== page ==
You may have heard of tongue crib and wondered how effective they are in relieving snoring and sleep apnea symptoms. Tongue cribs (also known as tongue-retaining devices) are not as widely used as chin straps, but they are one alternative to treatment with CPAP machines or surgery, which can be costly and aren’t always successful in eliminating or reducing snoring or sleep apnea symptoms. This article discusses the effectiveness of tongue cribs and where you can find more information about them.
How effective are they ? Let’s say you could pick any part of your body that you wanted to improve and try to stretch it, how would you go about doing it? One way to do it is by using a tongue crib. While there isn’t much scientific data on their effectiveness, some users have been known to use tongue-cribbing as a means of increasing flexibility. As with anything, there are advantages and disadvantages. Let’s take a look at what exactly tongue-cribbing is and whether or not it can help.
Benefits of Tongue Crib
While some people might say tongue cribs are a bit of an odd invention, there is actually a reason behind their popularity. Using tongue cribs helps you to stop your mouth from dropping open while you sleep. Tongue cribs essentially resemble large-sized pacifiers that replace your lower teeth and make it impossible for your jaw to drop while you’re asleep. This keeps your tongue in place and prevents snoring or sleep apnea, which can be dangerous if left untreated. Using a tongue crib will ensure that your teeth don’t end up being impacted as well by not having proper control over them during sleep. Additionally, if used correctly, using tongue pillows will help prevent oral sores as well because it stops users from grinding their teeth during sleep.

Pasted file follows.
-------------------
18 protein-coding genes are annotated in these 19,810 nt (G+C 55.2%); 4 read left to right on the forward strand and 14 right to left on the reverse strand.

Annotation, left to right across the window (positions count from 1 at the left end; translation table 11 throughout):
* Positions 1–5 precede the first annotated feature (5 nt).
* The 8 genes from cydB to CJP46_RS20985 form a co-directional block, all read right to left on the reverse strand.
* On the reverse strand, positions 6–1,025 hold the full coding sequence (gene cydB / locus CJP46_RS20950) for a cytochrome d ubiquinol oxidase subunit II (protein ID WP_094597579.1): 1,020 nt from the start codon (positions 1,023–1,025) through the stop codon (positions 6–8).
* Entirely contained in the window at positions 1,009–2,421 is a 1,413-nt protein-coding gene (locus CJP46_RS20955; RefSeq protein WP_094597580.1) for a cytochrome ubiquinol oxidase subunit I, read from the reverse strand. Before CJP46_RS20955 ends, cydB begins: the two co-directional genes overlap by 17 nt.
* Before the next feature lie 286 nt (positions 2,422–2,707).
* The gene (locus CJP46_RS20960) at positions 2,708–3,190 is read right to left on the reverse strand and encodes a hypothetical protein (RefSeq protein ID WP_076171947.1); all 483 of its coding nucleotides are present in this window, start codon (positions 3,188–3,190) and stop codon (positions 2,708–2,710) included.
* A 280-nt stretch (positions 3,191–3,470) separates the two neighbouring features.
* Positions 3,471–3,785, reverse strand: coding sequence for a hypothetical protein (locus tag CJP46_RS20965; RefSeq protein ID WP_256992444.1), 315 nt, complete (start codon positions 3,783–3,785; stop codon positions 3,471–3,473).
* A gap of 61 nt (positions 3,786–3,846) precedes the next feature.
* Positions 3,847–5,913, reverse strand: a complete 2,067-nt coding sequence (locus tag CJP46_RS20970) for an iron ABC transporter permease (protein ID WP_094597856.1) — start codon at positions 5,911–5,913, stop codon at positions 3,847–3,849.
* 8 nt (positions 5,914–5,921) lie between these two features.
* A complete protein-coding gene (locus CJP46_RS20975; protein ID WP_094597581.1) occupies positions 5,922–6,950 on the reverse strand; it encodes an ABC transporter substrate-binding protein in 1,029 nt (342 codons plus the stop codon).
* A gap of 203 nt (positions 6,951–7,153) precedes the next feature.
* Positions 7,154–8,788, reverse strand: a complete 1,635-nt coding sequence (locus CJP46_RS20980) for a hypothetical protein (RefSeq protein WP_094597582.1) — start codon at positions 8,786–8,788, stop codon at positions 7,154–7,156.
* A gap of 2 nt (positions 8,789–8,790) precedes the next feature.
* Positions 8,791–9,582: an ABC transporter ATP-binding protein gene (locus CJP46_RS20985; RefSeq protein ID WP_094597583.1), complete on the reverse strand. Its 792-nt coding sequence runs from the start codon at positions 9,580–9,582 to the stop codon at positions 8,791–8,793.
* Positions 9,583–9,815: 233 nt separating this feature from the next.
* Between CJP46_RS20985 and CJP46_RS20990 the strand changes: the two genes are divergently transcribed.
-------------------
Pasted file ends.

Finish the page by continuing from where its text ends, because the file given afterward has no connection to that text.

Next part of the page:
What do Tongue Cribs Look Like?
These look like tongue depressors. Tongue cribs are often thin wooden sticks with a flat surface on one end that can be made with various textures, including grooves and rasps. The shape is similar to that of a tongue scraper, only smaller and not as wide, which allows you to get a good grip on it. While many look like mouth guards for dentures, these tongue scrapers for humans don’t actually fit over your healthy teeth; rather, you hold them in place against your upper palate with your fingers or lips. Tongue cribs can also come in other shapes such as flatter pieces of hard plastic instead of wood.
ShouldYou get One Yourself?
The American Association of Orthodontists (AAO) is not a fan of tongue cribs. The group contends that while other options like jaw repositioning or teeth grinding can cause malocclusion or misalignment, tongue cribs don’t have enough data to show that it works. Tongue sucking can’t correct an underlying condition, according to AAO, and it can create new oral problems such as gingivitis if you have periodontal disease already. But if you have no underlying issues (and your dentist says so), then yes, tongue cribs could work wonders for getting your overbite straightened out quickly.
Final Word on Tongue Crib Effectiveness
Ultimately, I don’t think tongue cribs are necessary. Many of their problems stem from people using a device that doesn’t fit their teeth right and who aren’t getting proper guidance on how to use them. My advice for anyone thinking about getting tongue cribs is to get them made by a licensed orthodontist or dentist who you can visit regularly. Ask plenty of questions, especially if your new set doesn’t seem to be working as advertised. While tongue-cribbing isn’t bad for you, there are better options out there. – Sean Benham, DDS